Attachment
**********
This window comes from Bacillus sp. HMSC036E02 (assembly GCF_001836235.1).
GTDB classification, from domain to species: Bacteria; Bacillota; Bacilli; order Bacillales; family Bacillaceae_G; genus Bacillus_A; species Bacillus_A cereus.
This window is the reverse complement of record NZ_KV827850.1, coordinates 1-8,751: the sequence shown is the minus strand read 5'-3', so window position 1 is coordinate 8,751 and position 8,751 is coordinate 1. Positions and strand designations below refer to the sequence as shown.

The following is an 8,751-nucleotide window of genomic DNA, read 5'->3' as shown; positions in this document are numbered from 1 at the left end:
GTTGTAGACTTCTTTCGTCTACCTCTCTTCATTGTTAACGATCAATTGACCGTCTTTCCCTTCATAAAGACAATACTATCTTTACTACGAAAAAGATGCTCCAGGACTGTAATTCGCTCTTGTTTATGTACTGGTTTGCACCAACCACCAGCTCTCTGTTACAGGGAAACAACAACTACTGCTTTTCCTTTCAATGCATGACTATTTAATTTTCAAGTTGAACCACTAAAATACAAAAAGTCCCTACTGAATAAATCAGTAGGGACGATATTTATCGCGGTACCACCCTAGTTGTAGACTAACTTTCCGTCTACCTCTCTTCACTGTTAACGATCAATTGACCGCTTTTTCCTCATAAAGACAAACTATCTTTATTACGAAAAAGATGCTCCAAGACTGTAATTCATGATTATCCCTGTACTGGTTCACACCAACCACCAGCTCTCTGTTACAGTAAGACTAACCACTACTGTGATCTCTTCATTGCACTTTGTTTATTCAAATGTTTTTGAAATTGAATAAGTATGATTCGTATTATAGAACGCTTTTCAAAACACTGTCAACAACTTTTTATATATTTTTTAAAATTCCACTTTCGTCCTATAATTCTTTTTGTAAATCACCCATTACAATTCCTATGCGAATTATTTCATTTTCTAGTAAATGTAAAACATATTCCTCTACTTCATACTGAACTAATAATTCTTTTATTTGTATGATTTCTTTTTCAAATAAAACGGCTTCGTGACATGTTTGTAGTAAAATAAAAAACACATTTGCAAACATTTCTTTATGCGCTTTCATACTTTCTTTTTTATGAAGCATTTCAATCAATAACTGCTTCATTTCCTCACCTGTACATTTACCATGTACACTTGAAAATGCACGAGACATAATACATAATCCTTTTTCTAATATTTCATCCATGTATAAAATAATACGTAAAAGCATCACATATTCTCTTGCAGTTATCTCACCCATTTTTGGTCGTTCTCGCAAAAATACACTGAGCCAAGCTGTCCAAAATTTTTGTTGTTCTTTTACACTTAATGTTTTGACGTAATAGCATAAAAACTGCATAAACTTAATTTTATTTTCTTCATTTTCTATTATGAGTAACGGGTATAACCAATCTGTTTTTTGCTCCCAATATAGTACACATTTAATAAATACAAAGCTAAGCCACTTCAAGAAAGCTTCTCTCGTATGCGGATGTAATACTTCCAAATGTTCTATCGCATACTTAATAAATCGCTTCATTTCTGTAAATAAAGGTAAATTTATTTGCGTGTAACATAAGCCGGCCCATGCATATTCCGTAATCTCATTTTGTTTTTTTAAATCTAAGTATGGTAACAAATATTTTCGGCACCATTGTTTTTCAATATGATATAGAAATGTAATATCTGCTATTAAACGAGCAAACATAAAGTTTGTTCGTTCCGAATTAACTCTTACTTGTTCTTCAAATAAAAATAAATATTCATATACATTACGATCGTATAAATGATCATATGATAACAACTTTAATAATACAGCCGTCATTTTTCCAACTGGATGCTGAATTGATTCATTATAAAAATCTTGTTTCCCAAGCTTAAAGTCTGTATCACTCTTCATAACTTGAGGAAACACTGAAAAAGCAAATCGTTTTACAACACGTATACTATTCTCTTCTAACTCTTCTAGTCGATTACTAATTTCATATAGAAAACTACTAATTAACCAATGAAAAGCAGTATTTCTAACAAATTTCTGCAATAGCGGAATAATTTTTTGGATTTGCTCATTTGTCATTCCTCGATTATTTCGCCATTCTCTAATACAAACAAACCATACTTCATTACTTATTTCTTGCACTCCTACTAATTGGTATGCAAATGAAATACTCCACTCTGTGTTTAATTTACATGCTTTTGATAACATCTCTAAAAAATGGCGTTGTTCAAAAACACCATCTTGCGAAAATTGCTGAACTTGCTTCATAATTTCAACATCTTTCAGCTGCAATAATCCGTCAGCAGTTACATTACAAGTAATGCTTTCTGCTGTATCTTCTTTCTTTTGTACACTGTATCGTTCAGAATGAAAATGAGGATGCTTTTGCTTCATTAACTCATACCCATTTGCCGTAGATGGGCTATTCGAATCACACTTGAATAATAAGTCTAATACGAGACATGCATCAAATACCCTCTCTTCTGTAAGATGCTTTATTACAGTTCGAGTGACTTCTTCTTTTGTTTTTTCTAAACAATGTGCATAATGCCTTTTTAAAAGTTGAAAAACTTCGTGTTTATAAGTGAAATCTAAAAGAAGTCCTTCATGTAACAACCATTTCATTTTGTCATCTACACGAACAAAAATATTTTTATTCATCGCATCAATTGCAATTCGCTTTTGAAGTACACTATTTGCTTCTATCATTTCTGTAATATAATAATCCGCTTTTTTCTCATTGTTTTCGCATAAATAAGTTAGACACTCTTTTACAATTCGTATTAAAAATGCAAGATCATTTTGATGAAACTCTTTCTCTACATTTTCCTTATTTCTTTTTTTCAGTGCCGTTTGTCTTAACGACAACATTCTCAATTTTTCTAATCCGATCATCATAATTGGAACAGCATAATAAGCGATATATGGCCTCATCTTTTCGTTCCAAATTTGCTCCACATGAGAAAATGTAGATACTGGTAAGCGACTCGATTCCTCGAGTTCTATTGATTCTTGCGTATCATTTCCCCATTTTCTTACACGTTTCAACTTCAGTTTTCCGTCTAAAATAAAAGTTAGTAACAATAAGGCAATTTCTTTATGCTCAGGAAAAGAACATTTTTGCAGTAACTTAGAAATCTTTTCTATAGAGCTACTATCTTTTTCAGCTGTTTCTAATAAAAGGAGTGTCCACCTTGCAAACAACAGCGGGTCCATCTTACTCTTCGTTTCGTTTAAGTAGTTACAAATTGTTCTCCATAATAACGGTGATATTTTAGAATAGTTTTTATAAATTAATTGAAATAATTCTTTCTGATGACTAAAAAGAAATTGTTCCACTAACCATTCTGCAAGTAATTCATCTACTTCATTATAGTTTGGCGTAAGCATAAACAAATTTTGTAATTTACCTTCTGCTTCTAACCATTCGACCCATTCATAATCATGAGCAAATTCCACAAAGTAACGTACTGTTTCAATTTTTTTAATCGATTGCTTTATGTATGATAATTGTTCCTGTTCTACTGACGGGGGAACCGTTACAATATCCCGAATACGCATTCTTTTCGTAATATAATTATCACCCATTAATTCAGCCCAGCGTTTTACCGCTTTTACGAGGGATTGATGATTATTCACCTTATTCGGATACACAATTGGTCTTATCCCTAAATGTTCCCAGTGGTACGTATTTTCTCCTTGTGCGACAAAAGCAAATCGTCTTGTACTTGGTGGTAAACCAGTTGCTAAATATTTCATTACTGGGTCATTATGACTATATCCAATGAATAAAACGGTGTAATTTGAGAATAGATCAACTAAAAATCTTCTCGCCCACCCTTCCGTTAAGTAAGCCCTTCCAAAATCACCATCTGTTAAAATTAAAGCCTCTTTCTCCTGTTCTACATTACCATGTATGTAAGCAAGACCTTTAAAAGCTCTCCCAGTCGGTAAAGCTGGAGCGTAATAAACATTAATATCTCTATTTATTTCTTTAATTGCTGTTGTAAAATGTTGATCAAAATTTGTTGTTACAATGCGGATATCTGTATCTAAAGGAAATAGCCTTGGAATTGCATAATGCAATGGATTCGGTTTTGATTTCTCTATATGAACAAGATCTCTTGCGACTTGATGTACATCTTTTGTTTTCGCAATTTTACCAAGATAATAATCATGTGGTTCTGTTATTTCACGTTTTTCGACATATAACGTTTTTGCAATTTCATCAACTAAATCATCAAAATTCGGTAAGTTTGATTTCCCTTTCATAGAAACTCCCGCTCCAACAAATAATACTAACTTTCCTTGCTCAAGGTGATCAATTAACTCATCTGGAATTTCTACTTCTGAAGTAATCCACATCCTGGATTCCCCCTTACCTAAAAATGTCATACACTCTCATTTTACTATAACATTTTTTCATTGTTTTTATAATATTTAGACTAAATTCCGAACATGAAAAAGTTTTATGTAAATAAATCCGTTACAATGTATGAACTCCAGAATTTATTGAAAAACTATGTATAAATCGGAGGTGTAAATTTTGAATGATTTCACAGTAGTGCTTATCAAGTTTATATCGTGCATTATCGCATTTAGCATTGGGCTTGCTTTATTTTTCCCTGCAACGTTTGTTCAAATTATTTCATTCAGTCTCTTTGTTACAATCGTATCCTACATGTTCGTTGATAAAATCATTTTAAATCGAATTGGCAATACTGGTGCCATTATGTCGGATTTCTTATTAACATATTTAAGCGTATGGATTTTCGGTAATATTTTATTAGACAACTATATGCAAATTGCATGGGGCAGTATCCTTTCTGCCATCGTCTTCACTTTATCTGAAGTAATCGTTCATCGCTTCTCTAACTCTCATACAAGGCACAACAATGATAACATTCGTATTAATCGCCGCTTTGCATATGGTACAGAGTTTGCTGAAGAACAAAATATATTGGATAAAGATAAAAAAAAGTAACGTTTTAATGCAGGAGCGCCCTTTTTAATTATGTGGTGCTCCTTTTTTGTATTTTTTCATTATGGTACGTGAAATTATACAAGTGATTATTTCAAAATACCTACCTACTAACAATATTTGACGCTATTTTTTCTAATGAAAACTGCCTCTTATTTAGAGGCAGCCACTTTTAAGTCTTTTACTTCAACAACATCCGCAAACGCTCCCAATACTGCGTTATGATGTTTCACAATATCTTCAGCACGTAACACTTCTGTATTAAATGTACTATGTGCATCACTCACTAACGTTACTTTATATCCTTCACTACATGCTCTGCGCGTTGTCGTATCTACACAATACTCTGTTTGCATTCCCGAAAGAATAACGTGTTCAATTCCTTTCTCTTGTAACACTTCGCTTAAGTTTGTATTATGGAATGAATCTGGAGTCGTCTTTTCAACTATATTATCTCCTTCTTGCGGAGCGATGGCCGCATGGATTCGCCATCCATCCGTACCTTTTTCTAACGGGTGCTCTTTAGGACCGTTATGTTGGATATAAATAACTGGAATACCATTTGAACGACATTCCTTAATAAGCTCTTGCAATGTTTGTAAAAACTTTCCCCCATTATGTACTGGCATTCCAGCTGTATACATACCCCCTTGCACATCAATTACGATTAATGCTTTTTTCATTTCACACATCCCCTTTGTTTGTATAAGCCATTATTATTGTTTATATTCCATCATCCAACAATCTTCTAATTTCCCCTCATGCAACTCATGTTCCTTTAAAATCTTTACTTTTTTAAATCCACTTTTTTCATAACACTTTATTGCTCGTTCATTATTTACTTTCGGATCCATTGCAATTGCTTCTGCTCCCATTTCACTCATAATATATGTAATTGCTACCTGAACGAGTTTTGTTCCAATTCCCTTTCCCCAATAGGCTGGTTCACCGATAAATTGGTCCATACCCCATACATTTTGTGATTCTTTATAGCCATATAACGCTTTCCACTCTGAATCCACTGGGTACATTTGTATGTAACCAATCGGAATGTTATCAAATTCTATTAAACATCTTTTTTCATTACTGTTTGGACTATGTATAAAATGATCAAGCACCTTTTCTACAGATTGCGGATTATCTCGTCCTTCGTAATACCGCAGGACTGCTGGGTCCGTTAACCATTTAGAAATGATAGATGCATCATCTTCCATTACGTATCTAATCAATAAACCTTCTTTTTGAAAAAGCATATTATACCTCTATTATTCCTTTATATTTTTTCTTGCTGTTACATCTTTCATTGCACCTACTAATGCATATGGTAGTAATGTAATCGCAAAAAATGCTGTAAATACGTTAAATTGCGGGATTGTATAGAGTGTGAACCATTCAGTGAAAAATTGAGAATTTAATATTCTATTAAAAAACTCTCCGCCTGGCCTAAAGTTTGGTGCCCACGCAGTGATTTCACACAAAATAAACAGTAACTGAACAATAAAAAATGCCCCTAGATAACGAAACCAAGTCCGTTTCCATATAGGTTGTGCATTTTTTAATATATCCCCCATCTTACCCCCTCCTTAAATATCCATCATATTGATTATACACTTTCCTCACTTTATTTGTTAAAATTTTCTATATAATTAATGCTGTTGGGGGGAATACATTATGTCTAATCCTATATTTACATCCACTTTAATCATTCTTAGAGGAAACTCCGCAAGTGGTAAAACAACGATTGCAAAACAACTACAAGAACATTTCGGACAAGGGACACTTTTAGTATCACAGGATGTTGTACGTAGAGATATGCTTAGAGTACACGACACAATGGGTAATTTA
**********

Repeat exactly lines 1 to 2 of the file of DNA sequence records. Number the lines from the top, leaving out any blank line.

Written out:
This window comes from Bacillus sp. HMSC036E02 (assembly GCF_001836235.1).
GTDB classification, from domain to species: Bacteria; Bacillota; Bacilli; order Bacillales; family Bacillaceae_G; genus Bacillus_A; species Bacillus_A cereus.